White Sox fans love to revel in the fact that the 2005 world champions were projected to win 80 games. They wound up winning 99 and breezing through the postseason. The Sox let it be known that BP projected them to win 78 last year, when they finished with 85 wins.
"Any baseball fan who pays attention to something like a PECOTA projection is most likely quite passionate about the game, and one of the great things about baseball is its ability to spawn discussion and disagreement," Funck said. "We've all sat on bleachers, couches or barstools arguing with our friends over whether the White Sox can compete with the Tigers this year, or how good Anthony Rizzo will be.
"PECOTA also has an 'opinion' on those topics, but unlike our friends, PECOTA is impersonal and dispassionate. Merely reading a PECOTA projection, especially one that you don't agree with, doesn't make you feel like you're having a conversation. Instead, you can feel like you're being lectured by some know-it-all blowhard, especially if you buy into the stereotype of baseball analysts as math geeks with spreadsheets who've never played and rarely watch the game.
"... That's why I try to make the point in most conversations I have about PECOTA, or about baseball metrics in general, that they are not the end of the discussion. They're really the beginning of the discussion."
For the record, PECOTA (which does undergo tweaks over the winter) projects Rizzo at .255/.322/.465 with 28 homers and 90 RBI over 631 plate appearances. Last year in 368 big-league plate appearances, Rizzo had a line of .285/.342/.463 with 15 homers and 48 RBI.
Good writing, too:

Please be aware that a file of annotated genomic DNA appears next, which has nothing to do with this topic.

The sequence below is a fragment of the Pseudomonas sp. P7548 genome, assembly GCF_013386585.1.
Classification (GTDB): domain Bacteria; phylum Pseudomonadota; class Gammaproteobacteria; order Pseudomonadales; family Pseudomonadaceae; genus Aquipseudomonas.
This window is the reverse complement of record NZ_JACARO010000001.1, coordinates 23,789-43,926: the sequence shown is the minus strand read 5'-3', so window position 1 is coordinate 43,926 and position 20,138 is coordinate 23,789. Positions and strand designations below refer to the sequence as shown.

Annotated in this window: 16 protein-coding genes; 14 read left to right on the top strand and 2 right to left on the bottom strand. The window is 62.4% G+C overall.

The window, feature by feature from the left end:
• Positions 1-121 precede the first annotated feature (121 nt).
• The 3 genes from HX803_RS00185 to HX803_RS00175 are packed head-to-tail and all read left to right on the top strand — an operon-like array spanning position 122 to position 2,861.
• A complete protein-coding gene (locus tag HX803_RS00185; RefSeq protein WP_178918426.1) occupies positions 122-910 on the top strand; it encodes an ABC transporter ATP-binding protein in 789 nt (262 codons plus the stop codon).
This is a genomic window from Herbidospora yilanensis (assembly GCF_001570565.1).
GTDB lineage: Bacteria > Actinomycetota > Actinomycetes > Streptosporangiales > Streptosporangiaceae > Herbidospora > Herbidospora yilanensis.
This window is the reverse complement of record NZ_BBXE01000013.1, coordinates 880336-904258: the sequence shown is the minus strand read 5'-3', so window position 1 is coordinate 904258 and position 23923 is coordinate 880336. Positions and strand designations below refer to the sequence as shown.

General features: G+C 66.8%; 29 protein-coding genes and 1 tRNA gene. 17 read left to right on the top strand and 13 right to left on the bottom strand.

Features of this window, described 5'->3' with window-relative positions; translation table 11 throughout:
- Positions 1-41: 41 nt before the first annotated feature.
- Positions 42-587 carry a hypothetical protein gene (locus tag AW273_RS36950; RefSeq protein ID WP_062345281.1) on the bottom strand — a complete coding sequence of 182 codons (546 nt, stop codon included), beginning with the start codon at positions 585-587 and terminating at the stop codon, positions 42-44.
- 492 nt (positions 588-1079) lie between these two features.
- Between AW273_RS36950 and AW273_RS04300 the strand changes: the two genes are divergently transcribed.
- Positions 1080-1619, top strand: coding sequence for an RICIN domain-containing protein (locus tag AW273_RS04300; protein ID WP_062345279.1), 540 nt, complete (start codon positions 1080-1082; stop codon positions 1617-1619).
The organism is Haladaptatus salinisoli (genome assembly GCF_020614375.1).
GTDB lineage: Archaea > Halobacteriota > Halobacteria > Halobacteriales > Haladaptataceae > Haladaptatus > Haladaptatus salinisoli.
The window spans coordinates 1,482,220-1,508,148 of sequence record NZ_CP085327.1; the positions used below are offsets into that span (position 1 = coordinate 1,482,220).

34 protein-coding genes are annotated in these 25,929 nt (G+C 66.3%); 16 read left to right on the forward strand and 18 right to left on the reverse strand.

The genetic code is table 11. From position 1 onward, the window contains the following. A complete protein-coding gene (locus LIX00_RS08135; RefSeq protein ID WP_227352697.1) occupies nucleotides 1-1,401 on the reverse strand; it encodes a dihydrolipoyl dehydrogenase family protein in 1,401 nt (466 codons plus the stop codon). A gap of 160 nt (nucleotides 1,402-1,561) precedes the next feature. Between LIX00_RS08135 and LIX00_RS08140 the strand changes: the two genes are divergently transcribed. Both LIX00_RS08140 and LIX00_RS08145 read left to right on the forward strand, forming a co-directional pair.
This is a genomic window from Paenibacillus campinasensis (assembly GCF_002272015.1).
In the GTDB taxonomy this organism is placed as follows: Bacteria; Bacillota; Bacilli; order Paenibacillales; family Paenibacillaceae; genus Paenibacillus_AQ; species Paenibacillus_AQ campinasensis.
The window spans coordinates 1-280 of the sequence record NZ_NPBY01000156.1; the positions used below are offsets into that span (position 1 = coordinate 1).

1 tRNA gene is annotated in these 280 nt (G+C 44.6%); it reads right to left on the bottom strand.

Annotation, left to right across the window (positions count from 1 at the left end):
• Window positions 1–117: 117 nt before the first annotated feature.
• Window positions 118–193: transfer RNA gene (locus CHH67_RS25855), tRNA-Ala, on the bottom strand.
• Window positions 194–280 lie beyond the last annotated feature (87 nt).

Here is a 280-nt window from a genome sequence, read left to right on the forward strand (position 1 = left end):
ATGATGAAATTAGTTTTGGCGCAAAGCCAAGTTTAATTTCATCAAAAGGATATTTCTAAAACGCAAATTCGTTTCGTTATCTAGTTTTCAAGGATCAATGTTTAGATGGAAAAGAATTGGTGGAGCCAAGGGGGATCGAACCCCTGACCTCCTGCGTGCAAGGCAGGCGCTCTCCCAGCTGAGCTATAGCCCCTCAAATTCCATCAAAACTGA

One of the misconceptions about sabermetricians is that they're humorless nerds who don't get out and see baseball games. Actually, that's two misconceptions.
As for the second, I can attest to having seen Baseball Prospectus authors and other sabermetricians at baseball games.
As to the first, one of the joys of reading Baseball Prospectus is for some of the sharp, biting and humorous writing in the book.
In evaluating outfielder Tony Campana, whom the Cubs recently traded to Arizona, BP writes: "... Cubs fans have a somewhat irrational devotion to Campana on account of his actually being fast, although the idea that his speed compared to phenom speedster Billy Hamilton (of the Reds) is one that should occur only after about three-too-many Old Styles. The trouble with Campana is that he hits for the emptiest .260 batting average in creation, which means that no matter how fast he can run, he's nothing like an asset."
Good thing that line wasn't read aloud at January's Cubs convention, where Campana was king.
"Our authors and editors do their best each year to make the Annual not just an invaluable reference, but an entertaining read," Funck said. "Can that help debunk the propeller-head stereotype? Sure it can, and I think it does for most people that read our books or our website, or who meet us in person. No one who listened to the "Up and In" podcast would have ever confused Kevin Goldstein and Jason Parks for humorless stat-heads. I'd be shocked if anyone that met me described me that way."
Nor is it fair to label the Baseball Prospectus authors as rigid ideologues. Former Cubs manager and current Reds skipper Dusty Baker ("walks can clog the bases") has never been a favorite of the sabermetrics set. However, the authors manage to pay Dusty his due.
"Baker sometimes needs saving from his own curious strategic moves, but he must be doing something right, the authors write. "His players swear by him, and he has a .525 winning percentage and five first-place finishes in his 19 years as a manager."
Knowing how much Dusty loves books, he might even pick up this one.